Soon afterwards, the newcomer landed his acting debut with a bit part as a bartender in the HBO western/comedy film "The Cherokee Kid" (1996), starring Sinbad, James Coburn and Gregory Hines. In the following year, he scored feature film debut with a small role as an intern in Richard Donner's thriller starring Mel Gibson and Julia Roberts, "Conspiracy Theory" (1997). The 6' 1¼" good-looking, dark-haired actor was selected as one of People Magazine's ''50 Most Beautiful People'' in 1998.
The new millennium saw Garity portrayed his father, political activist Tom Hayden, in Robert Greenwald's biographical film of 1960s radical figure Abbie Hoffman, "Steal This Movie!" (2000; starring Vincent D'Onofrio as the radical activist and Janeane Garofalo as his second wife), which is based on a number of books, including "To America with Love: Letters From the Underground" by Anita and Abbie Hoffman and "Abbie Hoffman: American Rebel" by Marty Jezer. That same year, he also starred as the title character of a young tormented artist in Sandy Collora's 20-minute film "Solomon Bernstein's Bathroom" and guest-starred in an episode of Showtime sitcom "Rude Awakening." Additionally, he could be seen in the medical-themed video /computer game "Code Blue."
After appearing in the ensemble of the Sundance-screened "Perfume" (2001; aka "Dress to Kill"), Michael Rymer and Hunter Carson's improvised feature about the fashion industry, Garity landed his breakout role, as Harvey Pollard, the dim-witted would-be stunt man who becomes the getaway driver and lookout for Bruce Willis and Billy Bob Thornton's bank robber characters, in Barry Levinson's comedy/crime/drama/romance movie "Bandits" (2001; also starring Cate Blanchett). He subsequently co-starred with Ice Cube, Cedric the Entertainer and Anthony Anderson in Tim Story's hit comedy feature "Barbershop" (2002), playing Isaac Rosenberg, the only Caucasian in the shop and Jimmy's (Sean Patrick Thomas) nemesis, a role he would reprise in the 2004 sequel, "Barbershop 2: Back in Business." He also appeared in Matthew Martin's 14-minute film called "Lather. Rinse. Repeat." (2002), alongside Jeff Statzer and Victoria Profeta.
Garity showed off his versatility in Showtime's dramatic fact-based film "A Soldier's Girl" (2003), and his performance as Barry Winchell, an infantry soldier brutally murdered by a fellow soldier (portrayed by Philip Eddolls) for falling in love with a trans-gendered nightclub entertainer (played by Lee Pace), earned him nominations at the Golden Globes for Best Performance by an Actor in a Mini-Series or a Motion Picture Made for Television, the Independent Spirit Awards for Best Supporting Male, and the Satellite Awards for Best Performance by an Actor in a Miniseries or a Motion Picture Made for Television. That same year, he also starred as Albert Burroughs, a champion ice fisherman who has the ability to can hear the fish talking under the ice, in Allan Mindel's drama/comedy film "Milwaukee, Minnesota" (2003; with Randy Quaid and Bruce Dern).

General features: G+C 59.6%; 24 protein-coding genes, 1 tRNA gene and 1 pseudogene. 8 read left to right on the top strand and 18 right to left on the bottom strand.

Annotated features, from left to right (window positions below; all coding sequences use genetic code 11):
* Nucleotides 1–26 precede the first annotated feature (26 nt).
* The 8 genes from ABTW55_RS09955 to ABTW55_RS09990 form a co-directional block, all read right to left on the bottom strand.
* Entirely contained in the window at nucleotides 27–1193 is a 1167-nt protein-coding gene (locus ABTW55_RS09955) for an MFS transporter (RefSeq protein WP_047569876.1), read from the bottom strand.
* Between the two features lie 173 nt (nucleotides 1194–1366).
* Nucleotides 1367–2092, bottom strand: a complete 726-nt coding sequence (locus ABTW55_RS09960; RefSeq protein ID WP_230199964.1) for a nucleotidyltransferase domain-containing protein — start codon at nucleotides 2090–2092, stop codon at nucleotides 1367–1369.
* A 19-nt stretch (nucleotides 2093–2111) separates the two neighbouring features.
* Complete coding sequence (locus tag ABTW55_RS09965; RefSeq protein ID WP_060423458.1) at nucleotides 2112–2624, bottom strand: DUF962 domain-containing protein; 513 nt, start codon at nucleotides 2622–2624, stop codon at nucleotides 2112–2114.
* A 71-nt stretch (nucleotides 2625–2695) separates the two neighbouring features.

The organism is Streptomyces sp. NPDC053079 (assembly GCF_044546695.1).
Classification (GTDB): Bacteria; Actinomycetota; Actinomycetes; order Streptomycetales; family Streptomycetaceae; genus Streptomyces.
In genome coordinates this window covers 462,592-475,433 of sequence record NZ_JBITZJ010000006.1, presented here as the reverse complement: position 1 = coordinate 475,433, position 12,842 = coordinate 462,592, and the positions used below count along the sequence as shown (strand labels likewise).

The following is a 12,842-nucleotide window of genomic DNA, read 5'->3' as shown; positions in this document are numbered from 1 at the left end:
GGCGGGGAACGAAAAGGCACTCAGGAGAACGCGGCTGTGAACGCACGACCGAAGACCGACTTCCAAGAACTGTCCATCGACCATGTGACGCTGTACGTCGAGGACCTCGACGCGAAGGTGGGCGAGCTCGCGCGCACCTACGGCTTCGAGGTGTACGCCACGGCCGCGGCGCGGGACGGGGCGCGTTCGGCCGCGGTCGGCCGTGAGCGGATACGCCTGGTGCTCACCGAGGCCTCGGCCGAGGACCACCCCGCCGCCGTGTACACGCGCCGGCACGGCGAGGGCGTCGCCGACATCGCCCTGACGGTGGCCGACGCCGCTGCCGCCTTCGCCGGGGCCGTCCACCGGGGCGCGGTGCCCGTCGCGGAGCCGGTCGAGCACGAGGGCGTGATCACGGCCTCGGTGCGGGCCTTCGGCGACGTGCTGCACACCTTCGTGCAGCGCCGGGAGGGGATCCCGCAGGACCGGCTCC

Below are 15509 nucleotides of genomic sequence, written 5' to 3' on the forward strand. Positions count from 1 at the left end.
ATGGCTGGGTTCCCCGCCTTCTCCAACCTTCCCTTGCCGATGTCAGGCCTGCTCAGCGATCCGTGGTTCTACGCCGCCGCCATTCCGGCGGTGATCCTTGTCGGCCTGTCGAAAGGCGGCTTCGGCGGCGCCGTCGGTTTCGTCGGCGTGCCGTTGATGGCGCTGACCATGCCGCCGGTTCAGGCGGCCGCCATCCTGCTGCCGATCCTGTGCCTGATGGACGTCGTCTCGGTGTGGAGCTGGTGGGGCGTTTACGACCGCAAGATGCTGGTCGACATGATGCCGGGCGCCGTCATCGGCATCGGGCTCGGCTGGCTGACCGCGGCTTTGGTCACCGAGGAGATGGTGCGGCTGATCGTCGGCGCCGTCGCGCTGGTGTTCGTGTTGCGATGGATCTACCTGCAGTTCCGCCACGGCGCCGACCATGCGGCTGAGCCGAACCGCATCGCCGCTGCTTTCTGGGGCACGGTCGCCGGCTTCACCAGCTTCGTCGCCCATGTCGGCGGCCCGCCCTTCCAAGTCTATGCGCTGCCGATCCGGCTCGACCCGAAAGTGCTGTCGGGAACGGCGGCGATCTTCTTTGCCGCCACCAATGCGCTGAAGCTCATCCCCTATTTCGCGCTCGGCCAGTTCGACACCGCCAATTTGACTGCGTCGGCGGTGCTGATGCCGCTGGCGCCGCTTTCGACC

In 2004, Garity supported Pierce Brosnan, Woody Harrelson and Salma Hayek in Brett Ratner's comedy/action movie "After the Sunset," and two years later, he starred as a curious young indoor cat who escapes from his home and learns to grow up and finds true love, in the partly live-action video movie "A Cat's Tale" (2006). More recently, in 2007, he joined the ensemble cast of Danny Boyle's science-fiction thriller "Sunshine," playing communications officer Harvey, and portrayed Captain Avner Less, a young Israeli police officer who broke down Eichmann (played by Thomas Kretschmann), the world's most wanted man, in the historical drama film helmed by Robert Young, "Eichmann." He also appeared in Sticky Fingaz's musical/drama/thriller "A Day in the Life," alongside Omar Epps and Mekhi Phifer.
Garity has completed his upcoming film, a searing Southern drama written and directed by Hunter Hill and Perry Moore titled "Lake City," in which he will star opposite Sissy Spacek, Dave Matthews, Rebecca Romijn and Keith Carradine. He will soon wrap Rowan Woods' film version of Roy Freirich's novel, "Winged Creatures," starring Forest Whitaker, Guy Pearce, Dakota Fanning, Jackie Earle Haley and Kate Beckinsale. In the film, he will portray a psychologist who is assigned to counsel the survivors of a gruesome murder at a Los Angeles restaurant.
Young Hollywood: Standout Performance, 2003